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Episode 581 – Ford Passes Chevy in Dealer Count, Chinese Car Culture, Nissan’s New Moco

February 17th, 2011 at 12:20pm

Runtime 10:05

For the first time in what must be 80 years Ford has more dealerships than Chevrolet in the American market.  We’re really starting to see car culture develop in China, in fact, the Chinese love the American lifestyle and are really getting into motorhomes.  Over in Japan Nissan just introduced the third generation of its  Moco minicar.  All that and more, plus a walk around the brand-new 2011 Mini Countryman crossover.

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This is Autoline Daily for February 17, 2011. And now the news.

FORD VS. CHEVY (subscription required)
For the first time in what must be 80 years Ford has more dealerships than Chevrolet in the American market.  Ward’s reports that as of the end of last year blue oval stores numbered 3,131 while the bow tie had 3,084.  That’s a difference of just 47.  Chevy lost a lot of dealers over the last two years as it went through this little thing called Chapter 11.  Of course fewer dealers means more throughput for the remaining stores, which makes them more profitable.  For a little perspective, back in 1912 during the heyday of the Model T, Ford had some 12,000 stores in the U.S.!  Boy, have times changed.  But you know, maybe Chevy doesn’t need many dealers.  Ward’s reports Chevy Volts are already turning up on eBay (subscription required), some with hefty markups.  One Volt listed on the popular auction site had a “buy-it-now” price of $47,700!  That’s a $4,000 premium!  Yikes, it’s expensive being an early adopter.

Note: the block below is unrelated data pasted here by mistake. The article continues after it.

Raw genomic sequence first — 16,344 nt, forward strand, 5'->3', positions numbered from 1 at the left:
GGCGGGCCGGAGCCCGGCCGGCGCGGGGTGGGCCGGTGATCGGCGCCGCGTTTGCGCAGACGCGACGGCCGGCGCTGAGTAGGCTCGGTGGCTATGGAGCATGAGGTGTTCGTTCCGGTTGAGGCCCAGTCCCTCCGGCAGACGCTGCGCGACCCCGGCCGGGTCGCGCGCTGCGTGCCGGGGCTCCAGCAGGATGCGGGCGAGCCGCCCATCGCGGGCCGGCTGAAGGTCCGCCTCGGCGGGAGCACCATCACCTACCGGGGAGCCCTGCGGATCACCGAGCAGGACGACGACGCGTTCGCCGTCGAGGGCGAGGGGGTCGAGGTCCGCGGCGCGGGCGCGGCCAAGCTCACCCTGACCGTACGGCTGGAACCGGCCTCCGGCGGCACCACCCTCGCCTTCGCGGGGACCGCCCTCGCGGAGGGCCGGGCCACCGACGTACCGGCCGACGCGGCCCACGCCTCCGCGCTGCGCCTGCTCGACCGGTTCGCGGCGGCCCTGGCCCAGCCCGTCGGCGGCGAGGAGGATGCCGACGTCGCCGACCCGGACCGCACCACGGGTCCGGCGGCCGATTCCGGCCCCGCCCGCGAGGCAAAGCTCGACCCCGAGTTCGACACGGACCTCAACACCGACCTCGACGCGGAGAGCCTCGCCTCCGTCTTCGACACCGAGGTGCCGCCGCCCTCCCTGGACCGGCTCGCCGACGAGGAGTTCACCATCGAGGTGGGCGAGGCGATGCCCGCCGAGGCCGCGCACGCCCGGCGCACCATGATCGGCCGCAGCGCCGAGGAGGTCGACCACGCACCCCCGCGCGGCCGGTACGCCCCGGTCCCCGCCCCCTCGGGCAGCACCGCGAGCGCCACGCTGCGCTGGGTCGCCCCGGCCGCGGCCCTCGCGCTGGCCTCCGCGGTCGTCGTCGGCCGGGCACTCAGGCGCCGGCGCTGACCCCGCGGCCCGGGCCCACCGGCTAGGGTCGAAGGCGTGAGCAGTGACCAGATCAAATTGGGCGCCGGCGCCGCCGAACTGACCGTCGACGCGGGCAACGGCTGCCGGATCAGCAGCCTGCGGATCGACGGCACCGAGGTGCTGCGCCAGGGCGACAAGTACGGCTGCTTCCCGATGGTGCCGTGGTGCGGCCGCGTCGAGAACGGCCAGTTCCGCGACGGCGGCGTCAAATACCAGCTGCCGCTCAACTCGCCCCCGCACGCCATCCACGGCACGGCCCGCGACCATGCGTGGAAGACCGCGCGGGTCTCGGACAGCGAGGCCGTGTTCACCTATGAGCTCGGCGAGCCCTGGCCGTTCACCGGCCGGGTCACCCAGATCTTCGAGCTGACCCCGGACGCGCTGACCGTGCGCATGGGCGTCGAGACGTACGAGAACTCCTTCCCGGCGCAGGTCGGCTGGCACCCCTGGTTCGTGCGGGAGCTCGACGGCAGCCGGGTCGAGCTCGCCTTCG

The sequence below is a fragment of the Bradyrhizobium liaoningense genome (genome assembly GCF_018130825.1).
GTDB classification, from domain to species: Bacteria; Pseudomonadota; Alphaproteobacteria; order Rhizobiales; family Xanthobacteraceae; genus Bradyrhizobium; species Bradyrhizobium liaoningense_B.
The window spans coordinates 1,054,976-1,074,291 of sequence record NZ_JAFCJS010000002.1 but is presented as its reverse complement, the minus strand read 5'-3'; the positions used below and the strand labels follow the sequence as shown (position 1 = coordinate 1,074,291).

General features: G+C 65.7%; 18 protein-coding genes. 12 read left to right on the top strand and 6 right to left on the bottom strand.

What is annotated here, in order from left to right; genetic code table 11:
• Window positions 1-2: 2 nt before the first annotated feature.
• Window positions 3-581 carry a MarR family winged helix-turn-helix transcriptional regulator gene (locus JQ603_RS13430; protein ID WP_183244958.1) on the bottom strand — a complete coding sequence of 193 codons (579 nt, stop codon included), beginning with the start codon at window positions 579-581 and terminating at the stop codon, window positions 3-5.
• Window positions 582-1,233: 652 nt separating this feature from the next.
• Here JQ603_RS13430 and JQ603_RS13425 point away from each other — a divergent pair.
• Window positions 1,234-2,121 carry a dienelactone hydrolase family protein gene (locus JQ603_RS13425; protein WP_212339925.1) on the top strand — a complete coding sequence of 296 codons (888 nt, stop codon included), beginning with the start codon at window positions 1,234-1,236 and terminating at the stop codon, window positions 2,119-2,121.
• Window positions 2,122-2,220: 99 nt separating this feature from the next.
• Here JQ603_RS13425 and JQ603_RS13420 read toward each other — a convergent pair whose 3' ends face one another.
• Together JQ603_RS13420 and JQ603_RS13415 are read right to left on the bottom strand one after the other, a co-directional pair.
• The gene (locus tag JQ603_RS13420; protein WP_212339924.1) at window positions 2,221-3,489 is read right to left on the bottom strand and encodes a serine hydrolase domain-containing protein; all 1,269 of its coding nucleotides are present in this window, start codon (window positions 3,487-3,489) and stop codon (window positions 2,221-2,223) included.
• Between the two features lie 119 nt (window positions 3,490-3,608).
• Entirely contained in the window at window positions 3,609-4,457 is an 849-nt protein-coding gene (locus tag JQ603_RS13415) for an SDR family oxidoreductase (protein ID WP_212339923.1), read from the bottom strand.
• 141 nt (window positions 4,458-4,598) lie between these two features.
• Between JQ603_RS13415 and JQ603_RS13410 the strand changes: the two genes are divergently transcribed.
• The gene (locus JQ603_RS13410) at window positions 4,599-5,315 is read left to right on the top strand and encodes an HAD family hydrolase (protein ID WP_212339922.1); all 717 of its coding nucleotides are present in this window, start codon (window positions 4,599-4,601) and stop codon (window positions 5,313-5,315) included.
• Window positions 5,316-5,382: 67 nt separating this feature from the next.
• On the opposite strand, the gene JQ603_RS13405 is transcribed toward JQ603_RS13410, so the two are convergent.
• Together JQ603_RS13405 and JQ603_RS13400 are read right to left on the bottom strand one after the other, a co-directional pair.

FUEL ECONOMY: IT’S ALL IN HOW YOU MEASURE
What kind of fuel economy rating does a car get? Well that depends on which part of the world you live in. Different countries have different testing procedures, and it makes a massive difference in how a car gets rated. Take the Toyota Prius, one of the most efficient cars in the world. In the United States it’s rated at 50 miles per gallon, which translates into 4.7 l/100 km. But in the United Kingdom the Prius is rated at 60 miles per gallon, or 3.9 L/100 km. And in Japan the Prius is rated at 89 mpg, or 2.6 l/100 km. Remember, this is the exact same car. The only difference in how it gets rated is in how different government agencies test the car.

AERODYNAMIC FAIRINGS CUT CONSUMPTION